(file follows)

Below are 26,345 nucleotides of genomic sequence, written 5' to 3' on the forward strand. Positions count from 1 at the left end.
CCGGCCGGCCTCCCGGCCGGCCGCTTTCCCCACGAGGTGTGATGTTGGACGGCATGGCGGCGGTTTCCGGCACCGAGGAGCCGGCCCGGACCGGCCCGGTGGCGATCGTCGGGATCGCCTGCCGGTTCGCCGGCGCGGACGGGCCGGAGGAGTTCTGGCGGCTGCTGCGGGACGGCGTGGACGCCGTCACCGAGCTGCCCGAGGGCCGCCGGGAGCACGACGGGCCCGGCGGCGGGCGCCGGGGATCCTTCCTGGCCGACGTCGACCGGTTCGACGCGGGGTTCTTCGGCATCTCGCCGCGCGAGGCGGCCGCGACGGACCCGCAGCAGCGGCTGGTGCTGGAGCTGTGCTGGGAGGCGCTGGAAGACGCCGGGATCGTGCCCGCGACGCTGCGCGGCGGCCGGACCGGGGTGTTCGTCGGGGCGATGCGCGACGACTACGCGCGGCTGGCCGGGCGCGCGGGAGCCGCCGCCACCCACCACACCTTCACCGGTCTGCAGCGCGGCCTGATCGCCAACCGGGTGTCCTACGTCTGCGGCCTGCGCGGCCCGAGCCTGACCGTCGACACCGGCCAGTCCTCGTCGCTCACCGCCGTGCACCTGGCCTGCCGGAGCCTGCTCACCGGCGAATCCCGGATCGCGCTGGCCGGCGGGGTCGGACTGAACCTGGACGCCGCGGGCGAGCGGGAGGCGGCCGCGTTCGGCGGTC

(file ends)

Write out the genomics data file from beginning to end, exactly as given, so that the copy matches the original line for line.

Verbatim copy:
Below are 26,345 nucleotides of genomic sequence, written 5' to 3' on the forward strand. Positions count from 1 at the left end.
CCGGCCGGCCTCCCGGCCGGCCGCTTTCCCCACGAGGTGTGATGTTGGACGGCATGGCGGCGGTTTCCGGCACCGAGGAGCCGGCCCGGACCGGCCCGGTGGCGATCGTCGGGATCGCCTGCCGGTTCGCCGGCGCGGACGGGCCGGAGGAGTTCTGGCGGCTGCTGCGGGACGGCGTGGACGCCGTCACCGAGCTGCCCGAGGGCCGCCGGGAGCACGACGGGCCCGGCGGCGGGCGCCGGGGATCCTTCCTGGCCGACGTCGACCGGTTCGACGCGGGGTTCTTCGGCATCTCGCCGCGCGAGGCGGCCGCGACGGACCCGCAGCAGCGGCTGGTGCTGGAGCTGTGCTGGGAGGCGCTGGAAGACGCCGGGATCGTGCCCGCGACGCTGCGCGGCGGCCGGACCGGGGTGTTCGTCGGGGCGATGCGCGACGACTACGCGCGGCTGGCCGGGCGCGCGGGAGCCGCCGCCACCCACCACACCTTCACCGGTCTGCAGCGCGGCCTGATCGCCAACCGGGTGTCCTACGTCTGCGGCCTGCGCGGCCCGAGCCTGACCGTCGACACCGGCCAGTCCTCGTCGCTCACCGCCGTGCACCTGGCCTGCCGGAGCCTGCTCACCGGCGAATCCCGGATCGCGCTGGCCGGCGGGGTCGGACTGAACCTGGACGCCGCGGGCGAGCGGGAGGCGGCCGCGTTCGGCGGTC